Author: Hayao Miyazaki
I don't read much manga, but being a fan of Hayao Miyazaki, Nausicaä jumped out at me. Valley of the Winds is set in the far future, in an Earth massively altered by war and ecological devastation. It has been thousands of years since the Seven Days of Fire and the immortal "God Warriors" (giant living combat robots) brought an end to the great technological civilization that once covered the earth. Humanity survived the devastation, but their future has been put in jeopardy by the creation of the "Sea of Corruption" a vast planet spanning forest of mutant fungus and insects. Spores and chemicals released by the fungal blooms make life near these impossible for non-insect life, only in places protected from the spread of the spores can life go on as before.
One such place is the Valley of the Winds, a small kingdom that is tributary to the larger Kingdom of Torumelka. Torumelka is at war with the Dorok Empire, a sinister nation which is ruled by an insane psychic and a sinister priesthood. As a subject nation, the Valley of the Winds is forced to send its few warriors and aircraft to aid in the war against the Dorok. Nausicaä, the princess of the Valley, goes along with the troops.
Far from being a simple war story, Nausicaä is show things on the way that make her question which side, if any, is right. The Dorok are using a secret weapon that gives them control over the Sea of Corruption, but their use of it threatens to spread the Sea across the few remaining clean lands and wipe out humanity. Along the way, Nausicaä discovers more about herself and her special link to the Sea and its creatures, and the possible role they play in the planet's future.
Like Hayao Miyazaki's other great work, Princess Mononoke, Valley of the Winds has a strong ecological and moral message. It question's humanity's responsibility to eachother and to the planet, and what the ultimate consequence of failing to live up to those responsibilities is. The artwork is well done, and has the characters have the same look as in many other Hayao Miyazaki works, especially Princess Mononoke. If you like that movie or any other works by him, you'll enjoy Valley of the Winds very much.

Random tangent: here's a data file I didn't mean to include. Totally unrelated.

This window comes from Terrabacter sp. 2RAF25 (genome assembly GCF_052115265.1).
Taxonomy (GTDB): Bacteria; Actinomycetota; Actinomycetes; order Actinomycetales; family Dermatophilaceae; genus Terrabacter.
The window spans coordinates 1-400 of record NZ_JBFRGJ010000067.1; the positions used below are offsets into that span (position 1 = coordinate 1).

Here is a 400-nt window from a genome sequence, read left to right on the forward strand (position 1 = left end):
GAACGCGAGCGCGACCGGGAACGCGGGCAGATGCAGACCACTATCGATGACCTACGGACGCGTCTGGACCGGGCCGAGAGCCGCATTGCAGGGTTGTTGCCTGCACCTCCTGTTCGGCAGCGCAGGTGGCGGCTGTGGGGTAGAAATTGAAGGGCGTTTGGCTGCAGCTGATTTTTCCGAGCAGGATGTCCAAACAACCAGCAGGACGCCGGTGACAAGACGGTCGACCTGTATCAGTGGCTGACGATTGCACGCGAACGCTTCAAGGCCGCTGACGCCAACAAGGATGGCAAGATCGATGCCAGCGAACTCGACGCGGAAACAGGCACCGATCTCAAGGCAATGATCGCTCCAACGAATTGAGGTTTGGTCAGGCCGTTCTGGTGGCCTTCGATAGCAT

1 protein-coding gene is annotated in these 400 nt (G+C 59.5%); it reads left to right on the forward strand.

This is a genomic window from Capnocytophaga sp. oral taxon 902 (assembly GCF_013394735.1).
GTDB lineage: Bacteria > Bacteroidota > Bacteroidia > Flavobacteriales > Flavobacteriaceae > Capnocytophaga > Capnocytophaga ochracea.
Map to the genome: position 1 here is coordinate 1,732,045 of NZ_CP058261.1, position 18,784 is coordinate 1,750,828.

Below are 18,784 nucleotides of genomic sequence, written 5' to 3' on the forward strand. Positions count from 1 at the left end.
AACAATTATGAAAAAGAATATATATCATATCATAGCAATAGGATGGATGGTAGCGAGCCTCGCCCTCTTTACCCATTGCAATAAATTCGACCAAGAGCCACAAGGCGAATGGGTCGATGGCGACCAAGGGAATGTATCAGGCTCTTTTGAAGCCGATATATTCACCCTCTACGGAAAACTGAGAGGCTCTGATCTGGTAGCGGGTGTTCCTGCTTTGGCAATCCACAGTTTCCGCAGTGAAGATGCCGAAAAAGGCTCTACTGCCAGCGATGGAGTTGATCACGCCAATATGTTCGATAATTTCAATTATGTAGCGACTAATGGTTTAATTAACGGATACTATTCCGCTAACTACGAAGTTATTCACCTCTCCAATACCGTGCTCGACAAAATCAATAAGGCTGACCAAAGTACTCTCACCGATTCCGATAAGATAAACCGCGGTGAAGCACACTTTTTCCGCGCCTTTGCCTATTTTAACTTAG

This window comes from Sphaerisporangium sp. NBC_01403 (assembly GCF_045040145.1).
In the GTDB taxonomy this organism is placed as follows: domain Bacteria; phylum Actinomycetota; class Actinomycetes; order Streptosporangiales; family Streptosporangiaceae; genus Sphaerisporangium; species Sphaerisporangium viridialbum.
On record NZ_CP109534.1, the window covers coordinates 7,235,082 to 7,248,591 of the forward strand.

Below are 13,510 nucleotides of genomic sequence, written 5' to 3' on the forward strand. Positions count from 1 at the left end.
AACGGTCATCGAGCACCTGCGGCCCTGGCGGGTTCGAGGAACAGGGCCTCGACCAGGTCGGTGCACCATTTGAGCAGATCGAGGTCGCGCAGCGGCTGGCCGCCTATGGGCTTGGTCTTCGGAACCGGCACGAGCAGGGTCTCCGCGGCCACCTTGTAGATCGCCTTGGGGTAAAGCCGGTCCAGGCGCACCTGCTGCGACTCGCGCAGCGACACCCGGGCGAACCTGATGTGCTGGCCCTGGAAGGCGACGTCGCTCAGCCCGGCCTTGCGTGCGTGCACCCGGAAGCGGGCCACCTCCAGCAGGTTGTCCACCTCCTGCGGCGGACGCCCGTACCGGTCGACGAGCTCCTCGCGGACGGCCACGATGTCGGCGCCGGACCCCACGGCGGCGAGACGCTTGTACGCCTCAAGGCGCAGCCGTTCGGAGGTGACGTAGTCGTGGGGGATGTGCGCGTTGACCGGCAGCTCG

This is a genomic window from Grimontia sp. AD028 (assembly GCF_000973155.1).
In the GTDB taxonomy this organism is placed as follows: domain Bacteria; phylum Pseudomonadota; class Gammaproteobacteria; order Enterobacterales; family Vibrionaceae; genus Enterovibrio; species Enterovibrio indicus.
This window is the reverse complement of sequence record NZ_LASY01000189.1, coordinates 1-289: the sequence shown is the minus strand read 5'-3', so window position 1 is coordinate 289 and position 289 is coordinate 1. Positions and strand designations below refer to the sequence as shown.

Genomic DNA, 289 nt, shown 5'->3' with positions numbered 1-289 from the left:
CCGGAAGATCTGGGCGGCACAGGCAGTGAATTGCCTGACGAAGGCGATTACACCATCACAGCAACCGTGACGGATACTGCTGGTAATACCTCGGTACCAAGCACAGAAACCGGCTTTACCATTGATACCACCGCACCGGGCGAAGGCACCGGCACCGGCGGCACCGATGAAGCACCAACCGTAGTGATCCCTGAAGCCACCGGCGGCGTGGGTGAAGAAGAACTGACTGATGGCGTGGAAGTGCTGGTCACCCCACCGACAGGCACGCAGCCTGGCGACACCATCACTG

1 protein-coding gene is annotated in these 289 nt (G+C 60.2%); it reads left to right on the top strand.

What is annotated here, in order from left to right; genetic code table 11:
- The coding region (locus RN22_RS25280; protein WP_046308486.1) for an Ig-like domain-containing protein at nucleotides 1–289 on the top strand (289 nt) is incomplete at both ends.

There are anime versions of the movie available, but I recommend staying away from them until you've read the anime, as there are many differences between the two. A horrible butchered English-language version was released in the US in the mid-80's under the title "Warriors of the Wind". About 20 minutes was cut from the Japanese version, and the dialog and plot was edited to take out any moral or ecological theme. So, be warned.
Animerica is a great monthly magazine dedicated to anime & manga. As the longest running anime magazine in the US, it's had time to mature as a publication, and offers the best and most balanced content of all the anime and manga magazines in the US.
Each month it offers in depth articles on anime movies and series, as well as reviews of individual volumes. It also has articles on games, collectable toys, what's new in Japan, and more. It covers a nice variety of anime and manga sub genres from action hits like Dragonball Z to titles like Please Save my Earth. Fans of pretty much any type of anime (except hentai) will be able to find at least one article of interest in every issue. The side features, such as release dates, are invaluable, and items such as convention photos, fan art, and letters are great fun too. This magazine is a definite must for anyone who wants to find out more about anime, beyond what they might find on Cartoon Network or in their local video store. I first learned of some of my favorite works in the pages of Animerica, and continue to read it to see what's new.
The cover price is $4.95, fairly common for magazines without a great deal of high-priced advertising. Finding it can be difficult in some places, as Barnes & Noble is the only mainstream bookstore to carry it -- though any comic or gaming store with manga should also have it in stock. Luckily, subscriptions can be bought online, as well as back issues.